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Understanding regular drops in wi-fi packets flow

Understanding regular drops in wi-fi packets flow

Understanding regular drops in wi-fi packets flow

Hi @ all,

I'm new here and I'm excited to see such a specialized forum. I am primarily here because I want to understand a situation I'm having with my private network.

I use a WNA1100 USB Wi-Fi receiver to connect my desktop to my Cable modem.
As I play some online videogames sometimes, I realized I had regular drops of ping.
The modem is not very close to the receiver and reception quality is about 40%.

But still, I wondered why the drops were so regular.
I actually analyzed the packet flow with Wireshark, and the the raw USB packet flow with usbmon (on linux), and both show a critical drop in packets transmitted every 2 minutes. The graphics I made don't lie. It's on a regular basis, not only dependent of network usage (I share this wi-fi modem with a few people).

This made me think that there could actually be a solution (maybe configuring the modem or the driver a way or another).

Anyway, my question here is mostly: what other analyses would you run to understand this situation ?
Or, would you simply say that the weak signal is a sufficient explanation ?
If so, why ? Why the regular drops ?

Thanks a lot for sharing the knowledge !


RE: Understanding regular drops in wi-fi packets flow

Very odd that it is every two minutes. I would not expect that a weak signal would cause a loss of pings EXACTLY every two minutes. But.......... the best way to test your theory about a weak signal is to eliminate the weak signal by moving closer to the access point.

As another test, can you run a wired connection to your router and see what happens with a wired connection? This would eliminate the wireless from the equation.

You also don't say what equipment you have. You say "modem" but there has to be a router/access point somewhere in the equation. Is it a combination modem/router/wireless gateway?

"Living tomorrow is everyone's sorrow.
Modern man's daydreams have turned into nightmares."

RE: Understanding regular drops in wi-fi packets flow

Yes the modem is a modem/router/wireless gateway.

I finally managed finding a long enough cable to connect it directly to my desktop computer, and indeed I have no more of these lags...

I woudered if there could be some configuration in the wireless emitter that would not allow the right amount of bandwidth or something like that.

Well, actually, I have in mind a test I could do to be sure it's not my USB receiver that has bugs: simply pinging the modem on my desktop, seeing if the drops still appear, and making the same on my laptop computer.

Any ideas are still welcome though :)

RE: Understanding regular drops in wi-fi packets flow

That's a good test. Set a continuous ping (ping -t <router ip address>) and watch it over a period of time.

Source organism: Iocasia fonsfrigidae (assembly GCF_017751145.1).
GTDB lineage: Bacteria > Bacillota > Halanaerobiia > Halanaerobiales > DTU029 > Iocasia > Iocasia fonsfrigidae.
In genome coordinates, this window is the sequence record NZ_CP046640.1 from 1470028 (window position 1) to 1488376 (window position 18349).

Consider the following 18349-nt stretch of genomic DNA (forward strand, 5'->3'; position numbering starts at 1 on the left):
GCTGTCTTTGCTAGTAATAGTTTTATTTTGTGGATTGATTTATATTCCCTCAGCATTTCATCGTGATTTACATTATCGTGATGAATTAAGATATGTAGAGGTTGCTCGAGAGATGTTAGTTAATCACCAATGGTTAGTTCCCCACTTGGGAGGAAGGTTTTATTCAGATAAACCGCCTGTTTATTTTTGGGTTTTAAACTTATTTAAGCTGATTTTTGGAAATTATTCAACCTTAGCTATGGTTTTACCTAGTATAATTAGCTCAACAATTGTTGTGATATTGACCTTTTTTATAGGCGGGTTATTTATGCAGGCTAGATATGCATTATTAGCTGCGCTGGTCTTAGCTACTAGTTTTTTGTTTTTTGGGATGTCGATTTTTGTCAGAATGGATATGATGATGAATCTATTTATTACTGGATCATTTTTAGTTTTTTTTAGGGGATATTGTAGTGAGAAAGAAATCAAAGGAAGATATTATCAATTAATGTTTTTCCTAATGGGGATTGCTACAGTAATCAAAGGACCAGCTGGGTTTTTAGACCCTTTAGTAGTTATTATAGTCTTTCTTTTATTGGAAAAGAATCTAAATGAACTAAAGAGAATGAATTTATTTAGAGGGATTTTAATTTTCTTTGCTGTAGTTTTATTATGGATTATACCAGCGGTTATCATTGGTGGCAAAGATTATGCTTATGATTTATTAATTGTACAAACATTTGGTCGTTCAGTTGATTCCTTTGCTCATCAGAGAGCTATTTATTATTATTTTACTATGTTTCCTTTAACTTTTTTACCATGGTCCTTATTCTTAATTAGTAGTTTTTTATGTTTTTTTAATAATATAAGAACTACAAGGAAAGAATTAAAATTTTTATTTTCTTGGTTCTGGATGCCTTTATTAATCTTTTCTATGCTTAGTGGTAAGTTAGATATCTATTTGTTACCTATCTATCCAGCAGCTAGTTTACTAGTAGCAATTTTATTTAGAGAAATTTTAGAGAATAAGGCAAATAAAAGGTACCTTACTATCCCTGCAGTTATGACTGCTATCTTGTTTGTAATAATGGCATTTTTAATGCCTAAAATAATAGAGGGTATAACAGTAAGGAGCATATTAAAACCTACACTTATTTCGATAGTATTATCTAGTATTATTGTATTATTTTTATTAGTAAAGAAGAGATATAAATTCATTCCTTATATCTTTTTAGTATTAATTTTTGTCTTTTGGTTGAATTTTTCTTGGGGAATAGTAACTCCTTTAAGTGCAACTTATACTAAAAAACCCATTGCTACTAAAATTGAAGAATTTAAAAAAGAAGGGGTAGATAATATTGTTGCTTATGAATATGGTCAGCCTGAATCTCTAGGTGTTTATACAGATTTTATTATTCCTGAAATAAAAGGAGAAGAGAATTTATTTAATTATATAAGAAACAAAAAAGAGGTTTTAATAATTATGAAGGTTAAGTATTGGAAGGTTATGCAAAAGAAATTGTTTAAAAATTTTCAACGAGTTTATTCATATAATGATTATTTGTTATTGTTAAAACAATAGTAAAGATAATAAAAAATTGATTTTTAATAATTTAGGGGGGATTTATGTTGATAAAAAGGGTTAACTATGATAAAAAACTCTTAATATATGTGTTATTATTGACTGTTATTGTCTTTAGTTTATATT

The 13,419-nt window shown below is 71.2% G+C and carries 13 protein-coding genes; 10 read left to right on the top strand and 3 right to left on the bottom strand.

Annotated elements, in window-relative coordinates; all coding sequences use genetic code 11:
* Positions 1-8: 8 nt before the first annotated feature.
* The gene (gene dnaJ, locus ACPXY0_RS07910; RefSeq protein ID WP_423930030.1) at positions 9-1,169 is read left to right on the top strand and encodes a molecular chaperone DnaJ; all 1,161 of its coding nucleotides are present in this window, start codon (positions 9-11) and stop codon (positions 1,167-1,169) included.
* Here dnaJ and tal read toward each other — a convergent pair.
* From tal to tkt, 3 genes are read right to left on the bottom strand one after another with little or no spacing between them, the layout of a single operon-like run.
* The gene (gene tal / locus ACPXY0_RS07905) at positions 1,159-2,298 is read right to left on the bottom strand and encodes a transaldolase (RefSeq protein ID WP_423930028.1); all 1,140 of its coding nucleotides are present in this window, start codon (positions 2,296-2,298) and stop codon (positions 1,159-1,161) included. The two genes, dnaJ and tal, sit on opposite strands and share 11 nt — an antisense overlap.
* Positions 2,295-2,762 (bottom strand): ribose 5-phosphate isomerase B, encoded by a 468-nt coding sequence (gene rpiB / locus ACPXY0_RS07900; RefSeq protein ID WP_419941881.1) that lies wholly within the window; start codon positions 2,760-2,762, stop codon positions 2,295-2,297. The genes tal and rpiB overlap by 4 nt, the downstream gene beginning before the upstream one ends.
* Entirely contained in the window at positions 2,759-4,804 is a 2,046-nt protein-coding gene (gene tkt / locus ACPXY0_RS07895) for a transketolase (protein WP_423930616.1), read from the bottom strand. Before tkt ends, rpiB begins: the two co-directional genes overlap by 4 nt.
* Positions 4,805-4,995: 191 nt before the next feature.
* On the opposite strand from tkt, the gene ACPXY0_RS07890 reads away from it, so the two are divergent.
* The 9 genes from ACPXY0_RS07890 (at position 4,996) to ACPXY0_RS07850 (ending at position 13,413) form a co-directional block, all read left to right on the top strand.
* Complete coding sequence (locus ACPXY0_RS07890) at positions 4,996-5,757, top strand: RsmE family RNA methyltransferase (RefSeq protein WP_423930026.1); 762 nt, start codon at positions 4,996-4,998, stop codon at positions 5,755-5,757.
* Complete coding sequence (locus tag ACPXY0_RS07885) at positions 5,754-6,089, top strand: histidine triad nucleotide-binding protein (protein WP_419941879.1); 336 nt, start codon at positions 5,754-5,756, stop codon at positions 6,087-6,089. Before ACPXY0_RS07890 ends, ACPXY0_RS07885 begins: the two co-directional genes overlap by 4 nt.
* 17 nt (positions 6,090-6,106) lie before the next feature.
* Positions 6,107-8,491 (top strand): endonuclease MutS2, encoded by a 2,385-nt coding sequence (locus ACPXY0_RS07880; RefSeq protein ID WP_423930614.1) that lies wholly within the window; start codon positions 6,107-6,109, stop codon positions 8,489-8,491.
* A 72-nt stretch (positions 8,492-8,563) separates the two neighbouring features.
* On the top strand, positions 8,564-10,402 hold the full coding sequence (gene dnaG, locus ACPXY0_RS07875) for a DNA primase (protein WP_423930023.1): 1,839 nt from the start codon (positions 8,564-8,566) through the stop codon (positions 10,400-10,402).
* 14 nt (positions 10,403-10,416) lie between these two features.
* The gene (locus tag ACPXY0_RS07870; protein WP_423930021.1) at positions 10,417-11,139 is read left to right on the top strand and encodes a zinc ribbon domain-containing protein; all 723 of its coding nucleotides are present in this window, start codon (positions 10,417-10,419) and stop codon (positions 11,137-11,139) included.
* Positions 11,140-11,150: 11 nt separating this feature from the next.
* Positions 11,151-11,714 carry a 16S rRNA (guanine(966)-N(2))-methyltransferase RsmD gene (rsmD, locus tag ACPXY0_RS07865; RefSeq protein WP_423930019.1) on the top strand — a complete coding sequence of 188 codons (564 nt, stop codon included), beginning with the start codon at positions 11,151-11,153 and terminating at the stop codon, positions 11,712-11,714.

I don't think it's a configuration issue. Do you have any other wireless adapter that you could try in the laptop?
Could you install the wireless adapter in the desktop and just compare to see if you lose any pings?

"Living tomorrow is everyone's sorrow.
Modern man's daydreams have turned into nightmares."

RE: Understanding regular drops in wi-fi packets flow

Ok I've done the two pings, exactly simultaneously, with very interresting results.

Both pings show some lag every two minutes, but there are some differences in the patterns.

On the Desktop: The base ping is very low and stable, and the spikes are also stable, with a duration of ~5seconds and an average of 800ms (spikes only).
On the Laptop: The base ping is low but unstable, it shows some little spikes of about 40ms, and the big spikes don't go over 120ms (they are also of ~5secs).
Still, these big spikes happen every two minutes, at the exact same moment than on the desktop.

So... this eliminates the some variables and adds new ones:
- Why do the computers react in such a different way ?
- The spikes being stable every 2 minutes, it looks like it comes from the Wifi of my router... How could that be ?

Well, in facts I already have another test to do:
- Make the same ping statistics while having the laptop just near the router. That might show some new results (all these tests were run from the room where the Desktop is).

I will first do this test and if the spikes still appear I will come back for deeper research :)

Maybe I will have to run the ping with Wireshark on to see the difference... ?

RE: Understanding regular drops in wi-fi packets flow

Ok, I've done the test from just near the router, and... it's the same !

Big pings every 2 minutes...
Just as a double-check I also ran the ping-test with the wired connection.
It shows no high pings.

So, it seems like the wifi actually has drops or something like this every two minutes, and the reason is not that I am not just near the router.

What other explorative tests would you make at that point ?

I've run a Wireshark capture while doing another ping routine, but really I'm unsure what I'd be looking for here...

Any ideas are welcome :)

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